In so many cities, many people are forced to travel for hours to go to work (often at low-paying jobs), because living in or close to city centres is untenable and expensive. Women are especially affected by this, only further exacerbating gender inequality and poverty. While doing more on housing is an important step, efforts can also be made to increase connectivity in metropolitan areas. Transit deserts are a growing problem globally, including in developed countries like the United States, where working-class people embark on multi-modal, complex journeys of nearly two hours each way to earn, in many cases, a barely living wage.

Cities must work together with regional and national governments to expand public transport services and ensure affordability. Train and bus services, where available, should reach more communities, not only affluent ones. Where there is little to no public transport infrastructure, cities must engage informal transport providers to guarantee that services are safe and adequate, and costs are low. Very often, governments give little attention to this mode, even though in regions like Sub-Saharan Africa, up to 80 per cent of the population relies exclusively on informal transport services for their mobility needs. In South Africa for example, while overall investments in transport are already low, national budgets do not give proper attention to the needs of the poor. While 66.4 per cent of riders use informal minibus taxis, the state only allocates 1 per cent of subsidies and support.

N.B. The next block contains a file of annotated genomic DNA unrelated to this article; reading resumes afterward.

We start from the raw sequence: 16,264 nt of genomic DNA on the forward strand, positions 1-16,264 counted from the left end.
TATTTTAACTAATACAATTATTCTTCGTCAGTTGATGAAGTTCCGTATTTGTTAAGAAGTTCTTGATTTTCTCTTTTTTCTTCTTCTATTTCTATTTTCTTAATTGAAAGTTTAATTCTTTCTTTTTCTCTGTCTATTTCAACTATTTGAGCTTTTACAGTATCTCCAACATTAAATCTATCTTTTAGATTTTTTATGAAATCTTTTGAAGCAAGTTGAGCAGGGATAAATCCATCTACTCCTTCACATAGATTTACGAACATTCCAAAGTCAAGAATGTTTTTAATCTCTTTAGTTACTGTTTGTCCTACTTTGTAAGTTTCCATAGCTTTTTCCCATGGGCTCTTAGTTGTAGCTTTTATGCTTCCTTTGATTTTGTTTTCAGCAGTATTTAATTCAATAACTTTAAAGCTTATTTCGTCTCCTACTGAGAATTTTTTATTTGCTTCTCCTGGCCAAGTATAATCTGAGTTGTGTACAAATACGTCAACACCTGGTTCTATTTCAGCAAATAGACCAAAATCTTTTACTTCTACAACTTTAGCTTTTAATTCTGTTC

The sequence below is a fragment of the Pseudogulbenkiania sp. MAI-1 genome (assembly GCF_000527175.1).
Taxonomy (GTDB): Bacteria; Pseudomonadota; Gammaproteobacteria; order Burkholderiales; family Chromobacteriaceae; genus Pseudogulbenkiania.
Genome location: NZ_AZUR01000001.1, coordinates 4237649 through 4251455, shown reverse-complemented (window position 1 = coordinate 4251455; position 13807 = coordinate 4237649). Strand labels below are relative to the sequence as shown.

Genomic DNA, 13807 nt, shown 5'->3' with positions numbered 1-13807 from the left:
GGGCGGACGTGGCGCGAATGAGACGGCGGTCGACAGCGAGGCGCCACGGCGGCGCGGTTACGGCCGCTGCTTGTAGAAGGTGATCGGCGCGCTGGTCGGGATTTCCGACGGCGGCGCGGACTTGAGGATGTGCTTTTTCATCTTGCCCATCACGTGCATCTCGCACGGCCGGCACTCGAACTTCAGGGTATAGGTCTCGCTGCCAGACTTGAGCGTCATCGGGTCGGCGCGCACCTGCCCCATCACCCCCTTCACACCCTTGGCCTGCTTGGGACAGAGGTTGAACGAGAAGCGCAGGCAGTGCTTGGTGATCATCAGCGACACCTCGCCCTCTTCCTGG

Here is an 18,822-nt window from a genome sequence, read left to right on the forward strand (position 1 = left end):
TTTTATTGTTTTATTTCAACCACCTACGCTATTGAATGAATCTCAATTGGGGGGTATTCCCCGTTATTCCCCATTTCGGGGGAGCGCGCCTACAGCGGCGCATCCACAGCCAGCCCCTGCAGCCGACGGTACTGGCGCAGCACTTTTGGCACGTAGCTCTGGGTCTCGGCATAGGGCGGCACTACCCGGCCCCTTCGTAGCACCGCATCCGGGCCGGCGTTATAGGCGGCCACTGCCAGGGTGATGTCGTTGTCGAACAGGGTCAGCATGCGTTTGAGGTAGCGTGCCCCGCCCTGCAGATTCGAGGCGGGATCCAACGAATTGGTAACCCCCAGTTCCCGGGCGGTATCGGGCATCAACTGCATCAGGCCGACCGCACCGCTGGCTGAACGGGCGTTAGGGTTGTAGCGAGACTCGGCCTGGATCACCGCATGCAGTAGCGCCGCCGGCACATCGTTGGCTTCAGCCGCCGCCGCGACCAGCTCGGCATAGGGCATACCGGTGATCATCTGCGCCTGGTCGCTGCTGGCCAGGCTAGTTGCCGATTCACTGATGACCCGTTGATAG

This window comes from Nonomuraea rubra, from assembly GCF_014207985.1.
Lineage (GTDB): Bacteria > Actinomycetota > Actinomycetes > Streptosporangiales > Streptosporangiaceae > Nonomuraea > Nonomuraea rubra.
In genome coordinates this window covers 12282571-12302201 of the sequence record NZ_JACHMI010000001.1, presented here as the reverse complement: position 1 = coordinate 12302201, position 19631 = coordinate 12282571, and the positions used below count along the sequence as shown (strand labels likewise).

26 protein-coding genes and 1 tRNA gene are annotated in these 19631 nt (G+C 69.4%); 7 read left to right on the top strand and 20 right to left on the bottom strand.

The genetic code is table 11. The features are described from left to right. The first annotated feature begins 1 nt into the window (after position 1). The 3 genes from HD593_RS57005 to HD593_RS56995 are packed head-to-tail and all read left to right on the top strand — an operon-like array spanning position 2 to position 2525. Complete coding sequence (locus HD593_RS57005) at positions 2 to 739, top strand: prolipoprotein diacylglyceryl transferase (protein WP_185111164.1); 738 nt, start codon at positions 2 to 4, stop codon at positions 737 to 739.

In addition, where possible, cities should also support active mobility infrastructure. Walking and cycling, while a fun and healthy choice for people of means in city centres, are often a dangerous reality for poor people throughout the world. Car-driven urban planning has resulted in road systems that give little attention to the needs of pedestrians and cyclists. For this reason, cities must ensure that when people walk or cycle, they are able to do so safely and comfortably. Sidewalks should not only exist but be well maintained and protected from motor vehicles. Trees and other forms of urban greenery should be planted for shade and to make trips even more pleasant, possibly even encouraging motorists to ditch their cars for a bike.

Making Moves Towards Increased Equity The Gilded Age is not going to end itself. If we want to usher in a new era of equity and equality, then governments must act now. Helping people get around safely, easily, and affordably can begin a wider process of meaningfully investing in public services that can alleviate poverty and overcome the ever-increasing costs of living in cities. More and more, cities seem to be becoming exclusive playgrounds for elites. If we ever hope to change this, then we are going to have to make moves – moves that prioritise the poor over the rich, marginalised groups over those with means, and the greater good over Gilded Age excess.

Article republished from - by Christopher Dekki -